Now it's better! 😎 All the templates are together and they are easy to update and translate. By default, we use the popular syntax that encloses paths between double curly braces ({{ and }}) but you can customize micromustache if you prefer something else. Just like template literals, you can of course reference deep nested objects:

const { render } = require('micromustache')
const scope = {
  fruits: [
    { name: 'Apple', color: 'red' },
    { name: 'Banana', color: 'yellow' },
console.log(render('I like {{fruits[1].color}}!', scope))
// I like Bababa!

It worth to note that Mustache and Handlebars don't support fruits[1].color syntax and rather expect you to write it as fruits.1.color.

The real power of micromustache comes from letting you resolve a path using your own functions! To pass a resolver function, you can use renderFn() instead of render():

const { renderFn } = require('micromustache')
// Just converts the path to upper case
const up = str => str.toUpperCase()

console.log(renderFn('My name is {{Alex}}!', up))
// My name is ALEX!

The resolver gets the scope as its second parameter. If you want to lookup a value, there's a get() function as well:

const { renderFn, get } = require('micromustache')

// Looks up the value and converts it to stars
function star(path, scope) {
  // path comes from the template and is 'password' here
  // scope is { password: 'abc' }
  const value = get(scope, path) // value is 'abc'
  return '*'.repeat(value.length)

console.log(renderFn('My password is {{password}}!', star, { password: 'abc' }))
// My password is ***!

If you want to resolve a value asynchronously, we got you covered using the renderFnAsync() instead of renderFn(). For example the following code uses node-fetch to resolve a url.

const { renderFnAsync } = require('micromustache')
const fetch = require('node-fetch')

async function taskTitleFromUrl(url) {
  const response = await fetch(url)
  const obj = await response.json()
  return obj.title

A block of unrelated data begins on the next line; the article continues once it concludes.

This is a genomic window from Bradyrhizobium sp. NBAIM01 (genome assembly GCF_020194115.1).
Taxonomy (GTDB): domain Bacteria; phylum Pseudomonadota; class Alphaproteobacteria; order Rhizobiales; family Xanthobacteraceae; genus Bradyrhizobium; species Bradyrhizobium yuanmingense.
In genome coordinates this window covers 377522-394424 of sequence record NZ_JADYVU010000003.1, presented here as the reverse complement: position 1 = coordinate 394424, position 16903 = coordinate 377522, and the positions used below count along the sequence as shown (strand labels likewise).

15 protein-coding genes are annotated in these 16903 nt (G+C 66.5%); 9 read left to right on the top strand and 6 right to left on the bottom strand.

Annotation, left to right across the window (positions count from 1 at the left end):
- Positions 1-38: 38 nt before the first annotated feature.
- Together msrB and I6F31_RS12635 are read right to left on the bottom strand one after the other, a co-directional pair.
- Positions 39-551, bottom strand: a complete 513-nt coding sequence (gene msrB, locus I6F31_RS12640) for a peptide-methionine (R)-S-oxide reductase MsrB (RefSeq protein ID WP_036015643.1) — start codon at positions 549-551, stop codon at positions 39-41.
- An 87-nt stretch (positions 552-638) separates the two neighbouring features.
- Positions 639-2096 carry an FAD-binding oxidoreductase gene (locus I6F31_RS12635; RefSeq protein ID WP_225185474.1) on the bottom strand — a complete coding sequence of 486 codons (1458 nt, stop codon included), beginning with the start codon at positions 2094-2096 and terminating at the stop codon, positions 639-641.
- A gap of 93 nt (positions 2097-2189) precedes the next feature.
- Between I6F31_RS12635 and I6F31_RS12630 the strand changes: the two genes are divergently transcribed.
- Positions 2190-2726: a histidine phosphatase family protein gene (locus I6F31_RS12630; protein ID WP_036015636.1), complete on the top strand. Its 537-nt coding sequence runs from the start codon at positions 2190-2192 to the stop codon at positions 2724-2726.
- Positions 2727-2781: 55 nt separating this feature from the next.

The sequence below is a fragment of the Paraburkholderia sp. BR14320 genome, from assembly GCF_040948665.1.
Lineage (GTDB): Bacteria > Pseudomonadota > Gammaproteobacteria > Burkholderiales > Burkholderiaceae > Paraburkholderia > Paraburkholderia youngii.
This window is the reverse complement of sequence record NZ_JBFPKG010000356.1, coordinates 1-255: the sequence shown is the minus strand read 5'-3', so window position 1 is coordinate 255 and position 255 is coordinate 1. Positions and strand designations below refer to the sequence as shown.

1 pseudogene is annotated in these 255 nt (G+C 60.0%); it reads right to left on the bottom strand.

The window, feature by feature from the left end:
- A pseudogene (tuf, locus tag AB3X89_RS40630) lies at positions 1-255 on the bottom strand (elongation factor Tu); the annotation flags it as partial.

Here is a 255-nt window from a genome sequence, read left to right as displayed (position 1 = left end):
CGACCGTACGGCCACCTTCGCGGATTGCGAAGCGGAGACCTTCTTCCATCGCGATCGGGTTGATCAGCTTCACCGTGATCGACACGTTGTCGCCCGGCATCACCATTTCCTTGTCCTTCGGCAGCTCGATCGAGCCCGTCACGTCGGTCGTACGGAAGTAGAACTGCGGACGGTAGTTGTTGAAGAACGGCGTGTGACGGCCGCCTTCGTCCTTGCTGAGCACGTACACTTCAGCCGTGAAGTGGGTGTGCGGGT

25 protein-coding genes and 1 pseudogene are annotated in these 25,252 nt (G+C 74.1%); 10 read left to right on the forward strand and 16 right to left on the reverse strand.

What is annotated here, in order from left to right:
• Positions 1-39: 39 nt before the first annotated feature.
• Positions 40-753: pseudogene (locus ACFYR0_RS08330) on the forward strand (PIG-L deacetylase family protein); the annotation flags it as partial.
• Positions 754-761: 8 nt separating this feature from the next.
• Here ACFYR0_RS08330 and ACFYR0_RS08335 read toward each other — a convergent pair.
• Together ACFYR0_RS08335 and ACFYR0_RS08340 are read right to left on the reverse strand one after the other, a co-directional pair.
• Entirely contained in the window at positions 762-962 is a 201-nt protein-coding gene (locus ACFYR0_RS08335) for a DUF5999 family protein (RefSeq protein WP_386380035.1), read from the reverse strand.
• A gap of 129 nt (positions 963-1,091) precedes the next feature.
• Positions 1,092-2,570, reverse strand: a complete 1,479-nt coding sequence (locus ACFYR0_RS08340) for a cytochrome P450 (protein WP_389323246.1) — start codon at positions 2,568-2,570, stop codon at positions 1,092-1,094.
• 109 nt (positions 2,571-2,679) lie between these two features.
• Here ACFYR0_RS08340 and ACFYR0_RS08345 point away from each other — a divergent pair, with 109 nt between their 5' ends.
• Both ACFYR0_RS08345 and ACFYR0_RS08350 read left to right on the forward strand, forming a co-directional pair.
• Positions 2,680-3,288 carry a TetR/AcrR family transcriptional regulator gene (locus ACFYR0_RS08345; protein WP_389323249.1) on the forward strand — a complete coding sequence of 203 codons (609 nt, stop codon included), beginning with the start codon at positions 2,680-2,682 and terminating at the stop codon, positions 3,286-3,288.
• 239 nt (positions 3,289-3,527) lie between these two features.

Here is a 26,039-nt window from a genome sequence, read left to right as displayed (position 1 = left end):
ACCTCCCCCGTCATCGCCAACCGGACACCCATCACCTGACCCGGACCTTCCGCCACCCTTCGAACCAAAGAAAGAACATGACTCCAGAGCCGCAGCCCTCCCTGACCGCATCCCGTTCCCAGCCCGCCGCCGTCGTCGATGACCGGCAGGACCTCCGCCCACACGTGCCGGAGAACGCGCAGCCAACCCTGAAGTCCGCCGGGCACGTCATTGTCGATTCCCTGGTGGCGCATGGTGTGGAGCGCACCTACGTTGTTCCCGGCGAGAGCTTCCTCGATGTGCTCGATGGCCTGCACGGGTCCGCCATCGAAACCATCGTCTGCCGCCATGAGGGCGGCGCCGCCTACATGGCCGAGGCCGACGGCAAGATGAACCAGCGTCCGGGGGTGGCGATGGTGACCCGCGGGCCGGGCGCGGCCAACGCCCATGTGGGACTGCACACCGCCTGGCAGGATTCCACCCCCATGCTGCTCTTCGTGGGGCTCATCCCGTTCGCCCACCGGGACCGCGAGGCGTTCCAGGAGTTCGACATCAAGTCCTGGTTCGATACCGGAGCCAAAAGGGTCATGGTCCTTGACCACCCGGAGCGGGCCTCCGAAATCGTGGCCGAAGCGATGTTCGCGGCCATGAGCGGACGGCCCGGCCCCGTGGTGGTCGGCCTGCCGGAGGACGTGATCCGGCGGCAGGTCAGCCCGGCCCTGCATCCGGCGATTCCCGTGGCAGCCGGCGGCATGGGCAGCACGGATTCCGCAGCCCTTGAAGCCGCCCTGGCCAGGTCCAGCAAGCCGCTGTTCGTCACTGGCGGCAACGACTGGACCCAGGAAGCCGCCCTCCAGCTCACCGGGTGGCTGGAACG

console.log(await renderFnAsync('Got {{}}!', fetch))
// Got delectus aut autem!

If you find yourself working on a particular template too often, you can compile() it once and cache the result so the future renders will be much faster. The compiler returns an object with render(), renderFn() and renderFnAsync() methods. The only difference is that they don't get the template and only need a scope:

const { compile } = require('micromustache')
const compiled = compile('Hello {{name}}! I am {{age}} years old!')
console.log(compiled.render({ name: 'world', age: 42 }))
// Hello world! I'm 42
// The methods are bound so you can use the destructed version for brevity
const { render } = compile
console.log(render({ name: 'world', age: 42 }))
// Hello world! I'm 42

If the compiled variable above is garbage collected, the cache is freed (unlike some other template engines that dearly keep hold of the compiled result in their cache which may leads to memory leaks or out of memory errors over longer usage).

Using the options you can do all sorts of fancy stuff. For example, here is an imitation of the C# string interpolation syntax:

const { render } = require('micromustache')
const $ = scope => strings => render(strings[0], scope, { tags: ['{', '}'] })

const name = 'Michael'
console.log($({ name })`Hello {name}!`)
// Hello Michael!


On Github pages


Check out the examples directory. Note that they need you to build the project locally.


On wiki

Known issues

On wiki



Made in Sweden 🇸🇪 by @alexewerlof


An extremely fast and small sub-implementation of the {{mustache}} template engine for JavaScript